You will then use this list and set up a series of three or so emails inviting people to book a tour of the space. 

Here is what the first email in that series may look like,

“Hi [NAME],

I saw you downloaded our eBook, [NAME OF EBOOK]. I hope you found the information valuable!

Given your interest in coworking, I’d love to invite you for a free tour of [NAME OF SPACE]. With 100 five star reviews on Google, we are the premiere coworking destination in [CITY]. Just ask our member Suzie, who has been with us for 3 years. [SOCIAL PROOF QUOTE].

Want to come in for a tour and see what we’re all about? Book a time with me now.

Hope to see you soon!”

The trick to creating a great sales sequence is to:

  • Keep it short and casual
  • Provide strong social proof
  • Include a clear call-to-action

Keep an eye on your metrics and optimize your sequence as you get more data. Getting people to book via cold outbound calls or emails is challenging, but it isn’t impossible! Continue to think about how to make the experience better for those on the receiving end and you’ll be sure to impress the management team.

2. Giving a great tour

How to give a great tour for your coworking or flex space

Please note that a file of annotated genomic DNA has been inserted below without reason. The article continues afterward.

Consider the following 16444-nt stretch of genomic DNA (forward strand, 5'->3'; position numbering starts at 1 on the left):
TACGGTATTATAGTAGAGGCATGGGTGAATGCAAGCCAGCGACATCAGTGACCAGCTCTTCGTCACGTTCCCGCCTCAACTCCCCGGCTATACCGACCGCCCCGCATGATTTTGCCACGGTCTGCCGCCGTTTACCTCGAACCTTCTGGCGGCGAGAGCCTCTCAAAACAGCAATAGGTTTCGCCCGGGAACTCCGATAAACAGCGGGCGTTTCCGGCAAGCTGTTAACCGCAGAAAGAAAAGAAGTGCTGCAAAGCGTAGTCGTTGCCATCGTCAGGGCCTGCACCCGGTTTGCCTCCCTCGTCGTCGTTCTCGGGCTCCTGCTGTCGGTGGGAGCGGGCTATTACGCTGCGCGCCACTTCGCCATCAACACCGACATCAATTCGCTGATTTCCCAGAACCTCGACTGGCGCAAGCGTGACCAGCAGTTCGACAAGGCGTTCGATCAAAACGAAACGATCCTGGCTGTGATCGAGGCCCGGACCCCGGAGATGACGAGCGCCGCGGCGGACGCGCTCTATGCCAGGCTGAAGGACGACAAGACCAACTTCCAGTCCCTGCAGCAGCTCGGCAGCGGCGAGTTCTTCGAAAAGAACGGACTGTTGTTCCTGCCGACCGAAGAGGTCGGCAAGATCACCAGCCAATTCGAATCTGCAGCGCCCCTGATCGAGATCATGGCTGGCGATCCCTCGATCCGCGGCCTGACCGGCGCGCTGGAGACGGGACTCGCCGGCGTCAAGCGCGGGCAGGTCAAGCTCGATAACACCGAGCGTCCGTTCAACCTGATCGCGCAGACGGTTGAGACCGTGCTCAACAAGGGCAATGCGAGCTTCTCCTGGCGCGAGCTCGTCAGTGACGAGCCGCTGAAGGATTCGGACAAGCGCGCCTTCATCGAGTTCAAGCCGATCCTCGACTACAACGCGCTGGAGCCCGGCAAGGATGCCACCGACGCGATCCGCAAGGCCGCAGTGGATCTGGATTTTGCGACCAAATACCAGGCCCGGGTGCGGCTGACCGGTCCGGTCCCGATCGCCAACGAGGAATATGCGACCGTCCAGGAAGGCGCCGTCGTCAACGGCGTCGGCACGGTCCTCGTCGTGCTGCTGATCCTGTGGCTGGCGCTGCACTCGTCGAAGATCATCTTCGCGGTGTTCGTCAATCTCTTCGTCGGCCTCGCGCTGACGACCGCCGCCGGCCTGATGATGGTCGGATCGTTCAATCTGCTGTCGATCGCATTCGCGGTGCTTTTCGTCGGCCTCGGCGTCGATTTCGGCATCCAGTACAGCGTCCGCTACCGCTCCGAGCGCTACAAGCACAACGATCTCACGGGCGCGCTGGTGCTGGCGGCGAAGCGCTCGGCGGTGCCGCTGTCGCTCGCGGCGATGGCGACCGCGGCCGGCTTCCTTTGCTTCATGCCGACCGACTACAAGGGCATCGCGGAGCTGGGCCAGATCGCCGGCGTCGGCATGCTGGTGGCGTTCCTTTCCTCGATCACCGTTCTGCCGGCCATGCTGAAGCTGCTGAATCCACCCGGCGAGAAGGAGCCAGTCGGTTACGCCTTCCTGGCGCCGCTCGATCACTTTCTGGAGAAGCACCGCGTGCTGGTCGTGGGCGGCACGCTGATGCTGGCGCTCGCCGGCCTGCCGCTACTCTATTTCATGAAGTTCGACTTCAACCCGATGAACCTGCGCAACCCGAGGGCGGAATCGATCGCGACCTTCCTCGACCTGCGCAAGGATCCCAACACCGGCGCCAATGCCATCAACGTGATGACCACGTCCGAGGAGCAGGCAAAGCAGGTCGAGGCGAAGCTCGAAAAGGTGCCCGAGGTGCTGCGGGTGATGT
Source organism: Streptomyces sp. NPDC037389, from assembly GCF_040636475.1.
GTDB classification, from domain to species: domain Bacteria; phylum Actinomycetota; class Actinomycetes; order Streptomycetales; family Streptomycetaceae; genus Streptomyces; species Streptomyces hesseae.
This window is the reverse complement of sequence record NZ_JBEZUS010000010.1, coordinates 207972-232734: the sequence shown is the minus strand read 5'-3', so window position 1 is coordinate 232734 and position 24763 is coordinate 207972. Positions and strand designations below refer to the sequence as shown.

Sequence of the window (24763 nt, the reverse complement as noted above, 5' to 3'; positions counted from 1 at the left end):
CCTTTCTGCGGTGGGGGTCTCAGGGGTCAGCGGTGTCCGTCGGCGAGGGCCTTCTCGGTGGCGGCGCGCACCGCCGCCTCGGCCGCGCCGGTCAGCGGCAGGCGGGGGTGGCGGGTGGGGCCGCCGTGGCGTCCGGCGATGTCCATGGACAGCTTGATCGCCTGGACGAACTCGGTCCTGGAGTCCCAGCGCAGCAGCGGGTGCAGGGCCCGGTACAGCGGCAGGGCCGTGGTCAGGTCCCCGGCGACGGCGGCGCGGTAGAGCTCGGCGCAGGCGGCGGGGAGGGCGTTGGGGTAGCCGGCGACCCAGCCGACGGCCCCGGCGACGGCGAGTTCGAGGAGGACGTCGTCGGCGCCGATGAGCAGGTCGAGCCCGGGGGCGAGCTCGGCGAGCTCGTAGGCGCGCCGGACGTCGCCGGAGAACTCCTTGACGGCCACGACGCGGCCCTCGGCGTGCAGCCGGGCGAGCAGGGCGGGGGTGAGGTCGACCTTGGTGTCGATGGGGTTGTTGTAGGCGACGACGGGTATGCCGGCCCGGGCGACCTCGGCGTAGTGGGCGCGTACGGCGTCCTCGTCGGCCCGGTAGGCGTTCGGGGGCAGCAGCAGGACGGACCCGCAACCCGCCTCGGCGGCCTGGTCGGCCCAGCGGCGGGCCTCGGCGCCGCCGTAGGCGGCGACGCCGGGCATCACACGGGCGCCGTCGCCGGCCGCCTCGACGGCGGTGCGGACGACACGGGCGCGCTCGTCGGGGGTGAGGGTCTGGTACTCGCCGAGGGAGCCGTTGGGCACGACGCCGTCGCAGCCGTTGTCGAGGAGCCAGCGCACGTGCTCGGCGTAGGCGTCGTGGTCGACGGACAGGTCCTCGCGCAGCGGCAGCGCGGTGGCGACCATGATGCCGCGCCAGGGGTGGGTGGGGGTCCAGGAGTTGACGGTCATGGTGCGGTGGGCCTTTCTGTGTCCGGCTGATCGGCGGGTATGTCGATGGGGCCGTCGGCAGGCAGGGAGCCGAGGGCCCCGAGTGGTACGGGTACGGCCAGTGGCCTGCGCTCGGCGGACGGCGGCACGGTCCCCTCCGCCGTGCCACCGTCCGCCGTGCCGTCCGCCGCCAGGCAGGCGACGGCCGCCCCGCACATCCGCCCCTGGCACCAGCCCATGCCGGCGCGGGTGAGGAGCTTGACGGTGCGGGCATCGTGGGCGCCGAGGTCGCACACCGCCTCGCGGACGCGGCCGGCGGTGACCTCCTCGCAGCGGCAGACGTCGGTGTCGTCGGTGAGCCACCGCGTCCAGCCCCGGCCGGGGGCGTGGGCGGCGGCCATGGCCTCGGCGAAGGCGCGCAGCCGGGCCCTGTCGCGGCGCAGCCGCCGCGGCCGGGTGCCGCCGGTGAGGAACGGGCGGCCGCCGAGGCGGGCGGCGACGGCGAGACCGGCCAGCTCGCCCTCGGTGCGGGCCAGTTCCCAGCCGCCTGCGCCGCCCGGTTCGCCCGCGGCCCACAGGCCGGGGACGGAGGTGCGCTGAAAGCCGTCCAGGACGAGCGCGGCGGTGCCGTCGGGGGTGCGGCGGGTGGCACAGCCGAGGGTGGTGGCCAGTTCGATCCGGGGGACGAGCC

Giving a great tour is perhaps the most common and most important role of a community manager. This is your opportunity to make an incredible first impression, so it is critical to get it right.

We wrote a complete guide to giving a great tour, and would highly recommend you check it out to learn all about giving better, more effective tours of a coworking space. We’ll summarize the high-level points for you here.

  1. Make it easy to book a tour: put a form directly on your website to catch people the minute they’re interested in the space.


  1. Collect information about the prospective member: ask a few questions in your form to get to know people before they walk through your doors. Make sure these questions are relevant to your community and the tour experience.


  1. Send a reminder email: send a reminder email the day before the tour with all of the information they need to know before arriving. Give them direct contact information in case they need to contact you the day of the tour.


  1. Prepare something delightful: have something unexpected and delightful to share with people when they arrive for the tour, like a piece of candy or some swag.


  1. Tailor the tour to what they’re most interested in: use the information you collected earlier in the journey to create a tailored tour experience for prospective members. For example, if they expressed interest in quiet places to work, show off your phone booths and meeting rooms.